Look, I'm sick of political speech today. You ask whatever you want, and I'll tell you how I really feel. Seriously, I know this is off the record anyway.
Maddup: Ok, Mr. President. Why don't we start with health care? What do you think of the current version of the bill?Obama: [Laughs] Well, John, like most Americans, I don't have the slightest idea what all is in that bill. Even most of the people in Congress haven't read the whole thing. You think I'm going to read it? Like I have that kind of time. Please.
Maddup: But sir, how can you support reform if you aren't clear on the details?
Obama: It's very simple. First, I do know that this bill will increase the role of the federal government. Naturally, as head of the federal government, I'm strongly in favor of any expansion of government power. Who wouldn't be? Second, if we pass this bill, I'll get credit for doing something to solve a major problem. People want their government to do something. Passing a big piece of legislation makes it look like we are on the job, taking care of the public, and not just sitting around.
Maddup: But what if it doesn't solve the problems? What if it makes them worse, or creates new problems?
Obama: That could happen. But if it does it'll be the fault of Republicans.
Maddup: How's that? They aren't writing the bill.
Maddup: I don't understand, Sir.
Obama: Let's see if I can explain. Democrats control Congress, and of course I'm the president, so you'd think anything that went wrong would be our fault, right? Wrong! We control Congress, true. But Republicans can block things. Plus we have those conservative and moderate weasels in our own party; but let's focus on the GOP. If it weren't for the GOP I could do what I really want, and that's to just nationalize the whole health care system.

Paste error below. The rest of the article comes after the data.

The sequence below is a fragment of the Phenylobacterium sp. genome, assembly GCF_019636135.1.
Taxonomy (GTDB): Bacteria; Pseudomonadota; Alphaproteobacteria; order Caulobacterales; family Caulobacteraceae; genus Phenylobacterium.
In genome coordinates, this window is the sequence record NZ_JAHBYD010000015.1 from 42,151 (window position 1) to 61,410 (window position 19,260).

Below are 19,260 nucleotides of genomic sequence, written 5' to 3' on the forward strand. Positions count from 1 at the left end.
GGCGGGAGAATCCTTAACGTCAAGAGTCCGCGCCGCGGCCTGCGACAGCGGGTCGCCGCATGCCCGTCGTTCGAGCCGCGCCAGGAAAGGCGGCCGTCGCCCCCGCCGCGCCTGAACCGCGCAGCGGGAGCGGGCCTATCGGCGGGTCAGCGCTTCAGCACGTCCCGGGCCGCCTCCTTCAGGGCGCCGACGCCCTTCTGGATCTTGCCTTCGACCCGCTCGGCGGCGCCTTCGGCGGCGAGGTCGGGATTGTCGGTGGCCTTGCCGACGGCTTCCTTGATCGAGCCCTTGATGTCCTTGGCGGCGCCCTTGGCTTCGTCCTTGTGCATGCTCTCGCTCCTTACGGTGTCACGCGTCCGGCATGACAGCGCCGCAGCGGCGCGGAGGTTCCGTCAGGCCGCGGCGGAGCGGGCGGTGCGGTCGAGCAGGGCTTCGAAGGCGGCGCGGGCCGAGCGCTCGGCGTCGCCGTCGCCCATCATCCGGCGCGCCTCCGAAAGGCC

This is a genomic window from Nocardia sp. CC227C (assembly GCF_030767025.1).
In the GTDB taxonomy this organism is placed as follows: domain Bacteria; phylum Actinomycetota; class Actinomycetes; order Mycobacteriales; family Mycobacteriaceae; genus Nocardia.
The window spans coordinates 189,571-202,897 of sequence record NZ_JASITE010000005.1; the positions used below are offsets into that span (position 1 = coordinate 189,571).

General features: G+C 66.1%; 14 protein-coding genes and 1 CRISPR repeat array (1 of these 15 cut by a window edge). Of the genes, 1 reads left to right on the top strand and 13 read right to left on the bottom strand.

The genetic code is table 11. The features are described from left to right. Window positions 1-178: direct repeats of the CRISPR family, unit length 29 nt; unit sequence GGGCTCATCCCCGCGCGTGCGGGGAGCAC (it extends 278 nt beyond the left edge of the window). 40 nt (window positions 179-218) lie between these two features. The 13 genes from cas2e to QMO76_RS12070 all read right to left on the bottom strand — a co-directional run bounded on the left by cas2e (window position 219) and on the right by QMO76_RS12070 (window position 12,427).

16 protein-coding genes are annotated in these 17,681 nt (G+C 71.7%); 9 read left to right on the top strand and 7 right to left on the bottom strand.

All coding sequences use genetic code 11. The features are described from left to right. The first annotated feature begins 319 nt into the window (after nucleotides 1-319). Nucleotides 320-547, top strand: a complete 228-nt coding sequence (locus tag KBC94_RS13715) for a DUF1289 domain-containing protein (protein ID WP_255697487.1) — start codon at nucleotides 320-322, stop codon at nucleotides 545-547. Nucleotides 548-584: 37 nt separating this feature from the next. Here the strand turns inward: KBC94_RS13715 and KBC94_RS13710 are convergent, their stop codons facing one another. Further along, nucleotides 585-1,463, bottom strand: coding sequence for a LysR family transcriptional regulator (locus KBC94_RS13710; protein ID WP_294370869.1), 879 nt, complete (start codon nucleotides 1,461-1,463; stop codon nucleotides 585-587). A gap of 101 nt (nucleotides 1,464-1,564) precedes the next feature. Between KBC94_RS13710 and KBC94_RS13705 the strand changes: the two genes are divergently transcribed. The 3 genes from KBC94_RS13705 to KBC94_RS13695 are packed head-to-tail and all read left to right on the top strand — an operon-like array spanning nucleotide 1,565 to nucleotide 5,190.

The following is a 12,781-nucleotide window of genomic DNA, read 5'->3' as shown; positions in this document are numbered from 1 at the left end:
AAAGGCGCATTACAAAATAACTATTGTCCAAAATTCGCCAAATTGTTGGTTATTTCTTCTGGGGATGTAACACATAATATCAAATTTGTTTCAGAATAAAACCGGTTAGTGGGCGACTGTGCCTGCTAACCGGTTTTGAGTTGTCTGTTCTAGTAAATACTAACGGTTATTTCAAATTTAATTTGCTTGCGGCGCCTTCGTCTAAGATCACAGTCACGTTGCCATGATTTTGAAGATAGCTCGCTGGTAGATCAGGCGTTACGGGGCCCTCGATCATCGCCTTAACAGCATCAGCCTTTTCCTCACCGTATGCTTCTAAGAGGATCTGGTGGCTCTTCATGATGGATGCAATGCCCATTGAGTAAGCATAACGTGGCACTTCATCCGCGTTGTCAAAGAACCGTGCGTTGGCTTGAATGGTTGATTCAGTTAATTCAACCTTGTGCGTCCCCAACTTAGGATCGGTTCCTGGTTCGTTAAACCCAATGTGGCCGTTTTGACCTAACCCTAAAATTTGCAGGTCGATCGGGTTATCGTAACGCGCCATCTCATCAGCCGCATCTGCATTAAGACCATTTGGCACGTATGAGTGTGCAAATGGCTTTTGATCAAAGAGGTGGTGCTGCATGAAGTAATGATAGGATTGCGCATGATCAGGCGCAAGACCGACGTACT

Maddup: So you would like to have single-payer national health insurance?
Obama: Of course! But I can't get it because of the GOP. If this bloated monstrosity of a bill screws things up it will ultimately be the fault of Republicans.
Maddup: Ok, Mr. President, I think I see where you are coming from now. Thanks for the explanation.
Obama: No problem, John. One other point I should mention. No matter what else happens with this bill, if we get it passed it will increase government control over health care, as I said before. That's a first step to single-payer. You've got to take a first step before you can reach the finish line. Oops, sorry about that. I slipped back into political speech mode there for a second.
Maddup: That's ok, sir. I know it must be hard to turn it off. Before we move on to other issues, let me ask you one final question regarding health care.
Obama: Hit me.
Maddup: What do you say to those who already have good insurance, and are worried that reform will actually lower the quality of their policies, increase costs, and cause their taxes to rise?
Obama: I say, come on now. When has more government ever lowered quality and efficiency or increased costs? Let's be serious. Who doesn't think that government insurance bureaucrats won't do a better job than private insurance bureaucrats? As for taxes, since when are higher taxes a bad thing? I know I have to pretend to be against higher taxes, but the higher the taxes, the more money we have to work with. And that's a good thing.
Maddup: Alright, Mr. President. That about wraps up the health care issue. Let's turn to another topic.
[End Part One]